Each day we creep closer and closer to winter and my beloved Holiday Season, which means my favorite type of food: comfort food. And what is more comforting than carbs, right? I have been wanting to tackle my mom’s Americanized “Hamburger” Stroganoff recipe for some time now, but hesitated feeling unsure it would taste like hers and fearing disappointment as she did not leave me her recipe. As in most things, my fears were for naught and I should have just trusted my memories to guide me in the right direction.
I love authentic Russian Stroganoff, but rarely have beef in fridge. I also lack the courage, skill and conviction to tackle making blini. I think I will leave tradition to the professionals! This Americanized version does pull from a similar flavor profile, savory mushrooms and tangy sour cream, and delivers an all together satisfying dish with a hint more tomato flavor to make a rich and delicious sauce for the pasta. Tucking into this hearty casserole on a cold day with a nice glass of wine, I’m sure you’ll find that this Turkey Stroganoff is every bit as comforting and delightful as its more refined namesake.
One of the things I most look forward to each year is the first snowfall of the season. Snow has always felt lucky to me in many ways, I have fond memories of good things happening on snowy days and seeing those first few snowflakes swirling in the wind always makes me smile. This past weekend I had the great pleasure of being snowed in and watching as the view from my balcony transformed into a winter wonderland, it felt like I was looking into a snow globe.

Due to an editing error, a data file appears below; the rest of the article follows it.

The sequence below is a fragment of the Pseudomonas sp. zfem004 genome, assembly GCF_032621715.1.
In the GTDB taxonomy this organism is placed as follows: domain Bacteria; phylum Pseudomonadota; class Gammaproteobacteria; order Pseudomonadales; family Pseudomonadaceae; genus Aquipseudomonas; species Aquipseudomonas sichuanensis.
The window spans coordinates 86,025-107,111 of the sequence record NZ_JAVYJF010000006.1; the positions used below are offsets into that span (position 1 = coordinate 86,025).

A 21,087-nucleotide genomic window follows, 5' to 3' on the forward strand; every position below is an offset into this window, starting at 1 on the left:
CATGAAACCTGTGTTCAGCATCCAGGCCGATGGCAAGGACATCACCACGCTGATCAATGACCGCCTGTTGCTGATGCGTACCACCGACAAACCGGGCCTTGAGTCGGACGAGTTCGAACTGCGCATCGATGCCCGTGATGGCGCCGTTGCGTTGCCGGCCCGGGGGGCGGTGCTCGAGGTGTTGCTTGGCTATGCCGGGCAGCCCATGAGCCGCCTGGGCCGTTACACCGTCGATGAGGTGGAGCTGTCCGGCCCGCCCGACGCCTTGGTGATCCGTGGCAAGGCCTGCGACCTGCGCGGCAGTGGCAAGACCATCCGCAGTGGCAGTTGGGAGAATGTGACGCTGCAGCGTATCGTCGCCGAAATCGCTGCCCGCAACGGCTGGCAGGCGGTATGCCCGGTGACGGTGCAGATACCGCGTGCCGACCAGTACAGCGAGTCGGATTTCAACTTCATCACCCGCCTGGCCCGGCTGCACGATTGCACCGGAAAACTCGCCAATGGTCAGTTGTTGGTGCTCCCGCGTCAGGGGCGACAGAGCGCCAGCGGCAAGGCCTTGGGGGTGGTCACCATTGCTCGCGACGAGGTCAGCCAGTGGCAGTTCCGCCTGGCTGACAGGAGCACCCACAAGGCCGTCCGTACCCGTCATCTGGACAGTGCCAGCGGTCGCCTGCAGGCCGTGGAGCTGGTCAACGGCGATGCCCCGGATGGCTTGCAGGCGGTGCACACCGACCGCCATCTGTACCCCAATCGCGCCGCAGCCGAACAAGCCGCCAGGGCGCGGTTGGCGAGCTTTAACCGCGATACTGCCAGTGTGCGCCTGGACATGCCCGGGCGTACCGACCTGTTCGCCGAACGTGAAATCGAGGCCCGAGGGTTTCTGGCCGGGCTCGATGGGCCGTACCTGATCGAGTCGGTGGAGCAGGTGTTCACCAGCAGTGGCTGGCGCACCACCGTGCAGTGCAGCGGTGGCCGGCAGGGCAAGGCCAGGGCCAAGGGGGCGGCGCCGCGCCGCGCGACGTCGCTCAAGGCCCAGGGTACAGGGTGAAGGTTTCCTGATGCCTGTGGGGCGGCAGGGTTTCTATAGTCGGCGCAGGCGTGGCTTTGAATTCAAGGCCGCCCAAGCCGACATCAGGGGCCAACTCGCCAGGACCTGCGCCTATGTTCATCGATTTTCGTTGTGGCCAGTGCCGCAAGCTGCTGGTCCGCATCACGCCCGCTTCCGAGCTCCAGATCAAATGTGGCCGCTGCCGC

It was one of those perfect days where you have all the time in the world to prepare something truly special, but we decided to add a twist. My sister and I decided we would pool our resources together to come up with the perfect Snowmeggedon meal. A sort of Chopped: Snowed In Edition, and boy did it pay off. We decided on pasta very quickly, and it became apparent that meat and cheese would be essential additions. Baked Ziti came to mind, but we didn’t have the proper ingredients, and no Italian wants to be responsible for serving up a sub-par Baked Ziti. I decided to tear through my library of cookbooks for something out of the ordinary and stumbled upon a Macaroni and Cheese cookbook that I had poured through many times but not yet got around to trying out. It was the clear winner.
Feeling ambitious we decided to use a base recipe, substituting what ingredients we had and hoping for the best. We decided upon a cheese combination of Sharp White Cheddar and creamy Havarti, with the addition of spicy Italian sausage to break up some of the creamy richness of the sauce. Before baking we sprinkled with some dried Italian herbs and Parmesan cheese. This was heavenly. A big cheesy hug on a snowy day. I’ve documented it here, lovingly named it our Snowmeggeddon Mac ‘N Cheese and hope you can enjoy our cheesy success the next time you’re snowed in.